What Can Houston Expect From The ‘Brexit’?

Britain’s vote last week to leave the European Union has had an immediate impact on world markets. That includes Houston, a city with strong economic ties to the UK.


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The United Kingdom ranked as Houston's Number 10 trading partner last year.

More than 140 British companies have offices in Greater Houston, including major oil companies like BP and Shell, which have their North American headquarters here.

And trade between Houston and the UK added up to about $5.5 billion in 2015.

These numbers are all from the Greater Houston Partnership.

John Diamond, a public finance professor at Rice University's Baker Institute, said for Houston, the biggest impact from the Brexit will come from the decline in exports and oil prices, but it will be limited.

"I would say overall, that the impacts on Houston and Texas will be relatively small," he said. "Maybe larger than some places that aren't centered around oil and trade, but overall relatively small."

Diamond said the main issue – at least in the short term – is the lingering uncertainty now that Britons voted to leave the EU.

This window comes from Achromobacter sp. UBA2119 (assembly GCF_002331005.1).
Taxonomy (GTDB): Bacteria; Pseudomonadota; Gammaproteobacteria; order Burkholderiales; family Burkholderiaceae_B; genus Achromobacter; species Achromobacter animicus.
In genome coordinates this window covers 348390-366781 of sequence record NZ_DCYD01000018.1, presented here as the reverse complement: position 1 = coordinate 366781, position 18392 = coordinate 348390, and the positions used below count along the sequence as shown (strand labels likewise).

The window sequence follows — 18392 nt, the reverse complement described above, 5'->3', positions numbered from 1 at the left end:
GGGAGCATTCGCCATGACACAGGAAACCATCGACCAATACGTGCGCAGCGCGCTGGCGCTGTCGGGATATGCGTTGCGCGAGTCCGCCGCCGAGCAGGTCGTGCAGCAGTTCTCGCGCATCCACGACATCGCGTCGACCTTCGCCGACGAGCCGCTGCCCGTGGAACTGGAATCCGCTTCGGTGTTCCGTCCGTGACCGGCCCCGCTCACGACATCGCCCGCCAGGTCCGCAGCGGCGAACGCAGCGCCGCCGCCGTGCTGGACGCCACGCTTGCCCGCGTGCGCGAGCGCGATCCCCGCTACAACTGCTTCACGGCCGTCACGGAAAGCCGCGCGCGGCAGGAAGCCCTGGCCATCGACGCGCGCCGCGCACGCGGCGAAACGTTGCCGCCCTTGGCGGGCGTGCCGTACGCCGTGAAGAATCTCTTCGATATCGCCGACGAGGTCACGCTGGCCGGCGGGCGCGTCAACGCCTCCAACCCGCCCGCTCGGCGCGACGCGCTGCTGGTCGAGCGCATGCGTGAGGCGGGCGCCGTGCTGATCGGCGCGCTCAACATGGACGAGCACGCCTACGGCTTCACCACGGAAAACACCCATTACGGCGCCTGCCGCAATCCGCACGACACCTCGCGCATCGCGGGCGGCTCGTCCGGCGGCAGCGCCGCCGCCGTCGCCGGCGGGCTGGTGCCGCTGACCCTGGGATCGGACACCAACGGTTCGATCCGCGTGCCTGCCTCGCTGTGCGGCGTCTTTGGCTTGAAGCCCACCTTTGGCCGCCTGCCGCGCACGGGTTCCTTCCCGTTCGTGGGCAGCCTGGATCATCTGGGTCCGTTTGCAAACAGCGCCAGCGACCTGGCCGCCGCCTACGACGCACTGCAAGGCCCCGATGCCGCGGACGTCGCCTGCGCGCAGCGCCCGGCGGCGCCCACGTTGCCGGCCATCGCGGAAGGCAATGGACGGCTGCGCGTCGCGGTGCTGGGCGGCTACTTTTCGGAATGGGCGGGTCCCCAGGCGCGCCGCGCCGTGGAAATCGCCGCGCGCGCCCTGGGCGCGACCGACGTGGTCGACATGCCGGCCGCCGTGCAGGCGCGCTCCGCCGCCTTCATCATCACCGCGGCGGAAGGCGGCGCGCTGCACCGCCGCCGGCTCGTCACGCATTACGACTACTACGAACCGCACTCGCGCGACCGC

"There's just no certainty in the current situation," he said. "It makes it very hard for firms to determine how much to produce and where to produce goods."

It's that anxiety that has driven down the value of the pound and boosted the dollar. That's what impacts both exports and the price of oil.

Patrick Jankowski, an economist and vice president of research at the Greater Houston Partnership, agrees with Diamond's thoughts.

He also said there will be a long-term effect on some of the 64 Houston firms that have branches in the UK.

"It's as simple as, if you have an office in London and you're using your office in London to serve the continent, now you probably need an office in London and an office in Bonn or office in Paris or Berlin or somewhere," Jankowski said.

The formal process of leaving the EU is expected to start once Prime Minister David Cameron steps down in October.

But the two economists said uncertainty will remain until the terms are worked out, and firms know what trade rules they'll be dealing with.

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Florian Martin

Florian Martin

Business Reporter

Florian Martin is the News 88.7 business reporter and also covers criminal justice, guns and shootings.Florian's stories can frequently be heard on other public radio stations throughout Texas and on NPR nationwide. Some of them have earned him awards from Texas AP Broadcasters, the Houston Press Club, National Association of...

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